New Collaboration Tool
It's been a very
long month since the last Inner Circuits, August 2004, where I said we would
be introducing you to the team services tool. With all the changes Extension
has been going through, this project just seemed to slip between the cracks.
We've found it again and I truly believe this tool will change the way you
work with others. The best way that I can describe it in a few words is
that team and portal services are the S drive on steroids. These tools will
allow you to group and organize all your digital data to be shared with
others in our organization and the best part is that you only need a web
browser to use them.
The concepts of team and portal services are easy to understand, but
as with any major software, the more options it has the harder it is to
learn to use, and these services have many options. These services can be
divided into three main areas: the portal area, the team area, and the "My
Site" area. For this article, we will touch lightly on the portal area and
more heavily on the team area. We will save a more detailed analysis of
the portal area and the "My Site" area for a later time. Before we start
to learn about this software, I need to stress the point that this software
is for internal use only. Our licensing agreement does not allow us to use
it with people outside the University; they must have an active directory
account with us to use it.
Let's start our discussion with the team area; this is where the real
work is done. We will refer to each team area as a site. A site has a list
of users that are allowed access to the site. In our implementation we are
using e-mail distribution groups to grant access to a site. This means that
the owner of a site will be responsible for granting and restricting access
to the site. This is accomplished by using Outlook to add and remove names
to the e-mail distribution group (MU EXT …).
A site also has many web parts. These web parts are where information
is stored. Each web part is designed to hold different information to help
you organize your data. The web parts that we will be using are files, pictures,
links, events, announcements, tasks, contacts, threaded discussions, and
surveys. Depending on what you want to do in your site, the layout of the
site can make things easier. Therefore, we have developed two templates
for you to choose from; team site and meeting site. To see examples and
more detailed information about these sites go to
These pages have been developed to help you navigate the sites and not get
into areas that you can't use.
After viewing the examples you will find that many things can be done
with sites. In fact, if you want to get even more organized, meta data can
be added to your web parts. Meta data is information that further describes
the content of the piece of information you are storing. You can then filter
and search off this information to easily find what you are looking for.
Another feature of sites is that alerts can be set up. Alerts are e-mails
to you that something has changed on a site. This way you won't have to
visit the site to check for updated information. The software allows you
to create alerts for just about anything.
With all the versatilities of sites, I'm sure we will have plenty of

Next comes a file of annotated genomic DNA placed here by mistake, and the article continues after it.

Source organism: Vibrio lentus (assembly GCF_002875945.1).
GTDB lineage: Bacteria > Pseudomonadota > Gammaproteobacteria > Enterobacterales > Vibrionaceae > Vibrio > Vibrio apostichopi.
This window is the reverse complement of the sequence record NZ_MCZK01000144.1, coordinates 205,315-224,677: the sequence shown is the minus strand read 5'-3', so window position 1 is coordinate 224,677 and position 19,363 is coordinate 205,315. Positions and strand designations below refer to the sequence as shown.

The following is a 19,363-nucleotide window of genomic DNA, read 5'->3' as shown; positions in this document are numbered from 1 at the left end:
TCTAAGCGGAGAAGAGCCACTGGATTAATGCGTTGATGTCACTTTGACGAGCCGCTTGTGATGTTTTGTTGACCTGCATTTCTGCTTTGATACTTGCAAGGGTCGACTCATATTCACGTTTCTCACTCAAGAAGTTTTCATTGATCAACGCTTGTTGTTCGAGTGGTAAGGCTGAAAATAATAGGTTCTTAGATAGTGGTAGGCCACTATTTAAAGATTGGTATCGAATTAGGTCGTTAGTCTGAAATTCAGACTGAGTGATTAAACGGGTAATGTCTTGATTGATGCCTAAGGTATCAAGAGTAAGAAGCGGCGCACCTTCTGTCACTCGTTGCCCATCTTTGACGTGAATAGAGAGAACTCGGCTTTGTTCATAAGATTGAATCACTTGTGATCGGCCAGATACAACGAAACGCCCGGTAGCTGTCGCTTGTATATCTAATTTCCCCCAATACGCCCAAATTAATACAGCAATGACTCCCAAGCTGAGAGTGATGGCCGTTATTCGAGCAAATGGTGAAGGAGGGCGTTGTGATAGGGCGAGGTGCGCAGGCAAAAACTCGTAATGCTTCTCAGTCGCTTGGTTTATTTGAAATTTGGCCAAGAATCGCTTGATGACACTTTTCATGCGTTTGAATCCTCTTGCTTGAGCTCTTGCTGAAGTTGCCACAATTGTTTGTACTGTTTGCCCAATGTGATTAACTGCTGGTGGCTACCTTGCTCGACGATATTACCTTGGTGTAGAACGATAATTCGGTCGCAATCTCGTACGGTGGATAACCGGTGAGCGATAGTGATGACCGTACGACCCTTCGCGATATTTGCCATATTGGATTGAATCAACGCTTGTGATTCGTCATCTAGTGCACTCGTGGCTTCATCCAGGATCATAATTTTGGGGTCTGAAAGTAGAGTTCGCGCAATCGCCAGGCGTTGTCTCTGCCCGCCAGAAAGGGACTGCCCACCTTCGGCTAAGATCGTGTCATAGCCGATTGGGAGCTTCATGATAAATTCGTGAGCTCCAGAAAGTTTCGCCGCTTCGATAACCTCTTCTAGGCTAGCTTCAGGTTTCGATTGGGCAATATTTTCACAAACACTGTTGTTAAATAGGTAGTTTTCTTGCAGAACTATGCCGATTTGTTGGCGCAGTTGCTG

sites. In fact, I would bet that we will have more than we can keep track
of. This is where the portal area comes into play;
. One thing the portal area can do for us is to organize our sites. When
I look at Extension, I see it from two different views; program and administrative.
We all work in both areas and sometimes the projects we work on are in both.
To help organize our sites we have developed multiple views for our sites;
including both a program and administrative view. This way we hope you will
more easily find the site you are looking for.
Another place the portal can help us is with searching. The portal search
is very powerful. It is designed to search all sites as well as web sites
of our choosing. At present the
http://extension.missouri.edu/ and the
sites have been included in the portal search. One point I need to stress
is that the sites also have a search function, but the sites only search
within the selected site, only the portal search will search all sites and
web sites of our choosing.
In order to help you understand these new tools better, we have created
two test sites to let you play. These sites are
This will allow you to experience both templates to more easily select the
proper site for your collaboration. When you try to enter these or any of
our sites, you will be presented with an authentication window. In the User
name box enter your e-mail username in the domain\username format. For example,
I would enter um-users\myersj, but George Laur would enter umc-users\laurg
since he is in the umc-users domain. In the Password box, enter your e-mail
password. If you don't like entering your password and are using a windows
pc that is logged into your domain, see the Inner Circuits article "Trusted
Web Sites" in this issue. These sites will periodically be purged so please
don't try to use them for production purposes. After you and your colleagues
play with the test sites and feel you are ready to precede with a production
site, please contact Steve Giesel, Paula Hudson, Joe Lear, or me and we
will process your request.
This software will be used to replace the function of the web board software.
We will be contacting the owners of the web boards to help determine if
the web board can be deleted or if their data needs to be moved to a site.